14. schmidtbag

    schmidtbag Ancient Guru

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    @Denial
    Before I point out the potential flaws in some of the things you said, I guess I need something cleared up before I look like [more of?] an idiot:
    I got the impression that the raytracing system in DX12 depended on RTX, where developers have to go out of their way to intentionally implement RTX. The way you phrase a lot of what you said suggests RTX instead complements DX12, and functions automatically wherever it is available.

    In other words, you still get the benefits of DX12's raytracing regardless of whether you have RTX or not, but if you do have it, you get a performance boost due to the hardware-specific optimization; RTX is not something devs have to intentionally opt into. Is this a correct assessment? If so, then I have no problem at all with RTX or its proprietary nature (and in turn, I see no flaws in what you said).
     
  15. Denial

    Denial Ancient Guru

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    Yes that is correct. You can utilize DX12's raytracing (DXR) without RTX. DXR will actually work on all current generation hardware, it's just accelerated by RTX when it's detected and similarly AMD's implementation. It also seems like not only can hardware vendors accelerate this but it's possible for software developers to come up with their own CPU/DirectCompute based denoising algorithms and accelerate it as well. Here is some relevant sections from Anandtech's breakdown, I bolded the parts I find important:

    Basically Microsoft knew that the vendors would have to integrate hardware aspects of this differently so they intentionally left the acceleration part open - like RTX for example taps Volta's Tensor cores to do the denoising because they are significantly faster at Matrix operations. AMD on the other hand, may use it's FP16 cores to accelerate it's variant. But they both will use DXR as the 'base'.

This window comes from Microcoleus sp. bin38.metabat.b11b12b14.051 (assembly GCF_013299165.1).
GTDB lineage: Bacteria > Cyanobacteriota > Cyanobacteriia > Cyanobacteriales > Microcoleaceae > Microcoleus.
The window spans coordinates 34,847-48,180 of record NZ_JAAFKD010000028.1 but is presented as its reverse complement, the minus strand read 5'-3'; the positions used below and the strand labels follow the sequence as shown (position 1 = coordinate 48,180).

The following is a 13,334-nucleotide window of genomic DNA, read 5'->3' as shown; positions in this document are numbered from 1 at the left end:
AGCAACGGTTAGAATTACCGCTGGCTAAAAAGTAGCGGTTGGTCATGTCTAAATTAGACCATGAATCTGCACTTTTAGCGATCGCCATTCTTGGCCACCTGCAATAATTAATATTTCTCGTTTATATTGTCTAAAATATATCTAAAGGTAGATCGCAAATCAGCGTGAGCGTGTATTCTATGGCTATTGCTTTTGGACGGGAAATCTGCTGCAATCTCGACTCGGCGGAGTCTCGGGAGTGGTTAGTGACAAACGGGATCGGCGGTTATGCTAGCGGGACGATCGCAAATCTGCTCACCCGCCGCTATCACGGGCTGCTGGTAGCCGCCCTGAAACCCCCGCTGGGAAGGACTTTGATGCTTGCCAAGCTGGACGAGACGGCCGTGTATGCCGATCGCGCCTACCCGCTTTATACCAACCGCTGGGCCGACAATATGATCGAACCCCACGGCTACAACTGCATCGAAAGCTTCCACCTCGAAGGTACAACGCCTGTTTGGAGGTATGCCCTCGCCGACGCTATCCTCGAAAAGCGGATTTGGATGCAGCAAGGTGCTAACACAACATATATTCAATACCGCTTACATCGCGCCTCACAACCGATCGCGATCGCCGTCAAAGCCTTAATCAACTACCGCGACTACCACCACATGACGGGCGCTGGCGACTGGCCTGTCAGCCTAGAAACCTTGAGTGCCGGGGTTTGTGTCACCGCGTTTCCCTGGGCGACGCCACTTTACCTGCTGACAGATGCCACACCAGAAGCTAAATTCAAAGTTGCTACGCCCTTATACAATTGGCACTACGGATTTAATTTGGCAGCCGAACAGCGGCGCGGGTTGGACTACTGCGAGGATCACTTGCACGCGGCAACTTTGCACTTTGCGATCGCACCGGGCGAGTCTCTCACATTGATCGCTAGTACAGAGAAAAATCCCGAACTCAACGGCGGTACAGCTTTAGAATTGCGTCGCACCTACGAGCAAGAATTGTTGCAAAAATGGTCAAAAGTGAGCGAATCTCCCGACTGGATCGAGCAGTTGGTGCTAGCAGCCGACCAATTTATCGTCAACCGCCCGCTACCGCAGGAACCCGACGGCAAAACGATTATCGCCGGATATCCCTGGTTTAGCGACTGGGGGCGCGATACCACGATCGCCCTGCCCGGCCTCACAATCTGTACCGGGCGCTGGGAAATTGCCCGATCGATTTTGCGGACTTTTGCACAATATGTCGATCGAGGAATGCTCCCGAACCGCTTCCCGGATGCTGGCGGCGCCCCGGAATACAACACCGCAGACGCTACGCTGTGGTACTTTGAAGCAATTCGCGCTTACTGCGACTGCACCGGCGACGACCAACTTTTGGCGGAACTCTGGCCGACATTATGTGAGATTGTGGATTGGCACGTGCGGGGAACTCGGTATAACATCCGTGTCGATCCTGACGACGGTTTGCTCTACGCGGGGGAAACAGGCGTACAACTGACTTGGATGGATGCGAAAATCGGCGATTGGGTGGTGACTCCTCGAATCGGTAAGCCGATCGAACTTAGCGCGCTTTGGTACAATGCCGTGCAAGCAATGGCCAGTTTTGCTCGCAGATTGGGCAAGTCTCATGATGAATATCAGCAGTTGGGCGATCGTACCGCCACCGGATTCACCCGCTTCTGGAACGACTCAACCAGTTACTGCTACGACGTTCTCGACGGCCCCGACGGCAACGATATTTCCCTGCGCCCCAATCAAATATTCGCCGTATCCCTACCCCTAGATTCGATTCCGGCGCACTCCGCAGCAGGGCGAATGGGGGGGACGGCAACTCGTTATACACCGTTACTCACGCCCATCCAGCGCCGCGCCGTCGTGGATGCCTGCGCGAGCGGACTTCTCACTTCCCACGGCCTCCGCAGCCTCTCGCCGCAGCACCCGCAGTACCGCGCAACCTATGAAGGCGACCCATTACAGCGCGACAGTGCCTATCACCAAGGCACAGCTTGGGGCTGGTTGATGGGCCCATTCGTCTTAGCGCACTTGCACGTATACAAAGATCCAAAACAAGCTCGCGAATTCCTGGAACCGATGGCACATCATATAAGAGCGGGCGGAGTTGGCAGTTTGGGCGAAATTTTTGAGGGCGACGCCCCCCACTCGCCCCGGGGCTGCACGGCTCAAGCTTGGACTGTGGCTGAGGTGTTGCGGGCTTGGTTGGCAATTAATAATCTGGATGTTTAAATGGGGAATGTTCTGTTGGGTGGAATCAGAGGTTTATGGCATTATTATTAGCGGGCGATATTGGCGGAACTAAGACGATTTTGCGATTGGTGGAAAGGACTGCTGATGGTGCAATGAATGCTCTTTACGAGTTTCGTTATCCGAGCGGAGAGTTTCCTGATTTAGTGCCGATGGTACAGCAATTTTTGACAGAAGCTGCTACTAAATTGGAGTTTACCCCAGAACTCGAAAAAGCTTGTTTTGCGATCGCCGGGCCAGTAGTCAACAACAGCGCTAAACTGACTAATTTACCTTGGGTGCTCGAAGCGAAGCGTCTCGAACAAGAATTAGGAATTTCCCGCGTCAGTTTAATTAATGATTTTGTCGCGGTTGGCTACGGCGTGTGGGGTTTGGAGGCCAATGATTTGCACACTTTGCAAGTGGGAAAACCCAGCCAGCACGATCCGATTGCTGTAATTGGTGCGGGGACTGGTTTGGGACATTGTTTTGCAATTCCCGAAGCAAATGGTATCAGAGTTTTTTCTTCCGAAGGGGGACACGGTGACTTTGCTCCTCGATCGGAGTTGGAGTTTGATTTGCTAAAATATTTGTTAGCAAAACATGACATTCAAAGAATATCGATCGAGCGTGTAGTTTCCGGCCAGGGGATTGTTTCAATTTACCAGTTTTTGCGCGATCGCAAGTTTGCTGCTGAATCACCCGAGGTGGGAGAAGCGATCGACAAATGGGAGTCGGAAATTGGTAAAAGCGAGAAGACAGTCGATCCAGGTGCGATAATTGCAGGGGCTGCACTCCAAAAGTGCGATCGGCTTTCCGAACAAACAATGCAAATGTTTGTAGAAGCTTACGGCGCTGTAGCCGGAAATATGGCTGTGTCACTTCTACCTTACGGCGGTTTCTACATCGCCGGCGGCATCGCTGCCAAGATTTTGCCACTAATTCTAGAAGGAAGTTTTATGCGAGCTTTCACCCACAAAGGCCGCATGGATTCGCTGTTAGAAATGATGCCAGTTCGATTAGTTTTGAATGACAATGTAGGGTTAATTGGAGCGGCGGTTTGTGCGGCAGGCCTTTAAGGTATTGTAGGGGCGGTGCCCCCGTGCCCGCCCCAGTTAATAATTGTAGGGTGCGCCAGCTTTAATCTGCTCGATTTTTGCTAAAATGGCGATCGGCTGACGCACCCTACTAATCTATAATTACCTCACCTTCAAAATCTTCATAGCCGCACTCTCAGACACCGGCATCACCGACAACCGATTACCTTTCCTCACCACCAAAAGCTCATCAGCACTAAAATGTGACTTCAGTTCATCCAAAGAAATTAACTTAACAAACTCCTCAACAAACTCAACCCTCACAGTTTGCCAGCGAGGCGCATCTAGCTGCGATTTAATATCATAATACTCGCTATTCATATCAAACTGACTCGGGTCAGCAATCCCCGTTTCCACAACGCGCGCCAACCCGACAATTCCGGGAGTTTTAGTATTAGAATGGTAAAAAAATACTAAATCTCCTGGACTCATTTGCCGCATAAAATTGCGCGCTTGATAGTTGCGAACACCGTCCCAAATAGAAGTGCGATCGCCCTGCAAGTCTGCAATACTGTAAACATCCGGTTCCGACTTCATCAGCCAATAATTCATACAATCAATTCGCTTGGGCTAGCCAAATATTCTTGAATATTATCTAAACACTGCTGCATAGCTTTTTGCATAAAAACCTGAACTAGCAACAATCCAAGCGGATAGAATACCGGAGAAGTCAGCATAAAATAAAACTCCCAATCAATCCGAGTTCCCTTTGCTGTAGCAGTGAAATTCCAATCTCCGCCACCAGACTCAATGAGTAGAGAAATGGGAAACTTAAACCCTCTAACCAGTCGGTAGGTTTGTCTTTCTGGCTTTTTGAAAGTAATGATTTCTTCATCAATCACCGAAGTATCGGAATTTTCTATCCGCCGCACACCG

It's also not just for gaming - like one of the things I keep see people saying all over is how Epic's Starwars Demo was using 8 GV100 chips to get 24fps but the raytracing resolution there is way higher. If you watch the full GDC presentation (i'm going to paraphrase it here and perhaps get some of the numbers wrong) but for games they said they have a budget of like 1 ray per pixel per light for real time WITH RTX. Some of the effects used in that Star Wars demo required a resolution of 4 rays per pixel per light just to get the effect working and the entire scene was traced as opposed to just AO like in upcoming Metro. Epic is trying to break into pre-production in movies with their engine and DXR (in combination with the performance benefits of RTX) is accurate/fast enough that they are able to get the quality of big budget renderers like Arnold that typically require hours of offline rendering into a realtime product like Unreal and a DGX-1.
     
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  16. schmidtbag

    schmidtbag Ancient Guru

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    Well, that explains a lot. Thanks for going in-depth about all of this - RTX isn't as stupid as I thought it was. The way Nvidia has been pushing it (along with DXR) made it seem like all of it was their plan, their technology, and exclusive to them. I guess it makes sense - they want people to think that way, but I guess that mislead me.
     
  17. Stormyandcold

    Stormyandcold Ancient Guru

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    At some point, there's going to be a film related game released that will boldly declare that it's using the same effects as used in the actual movie.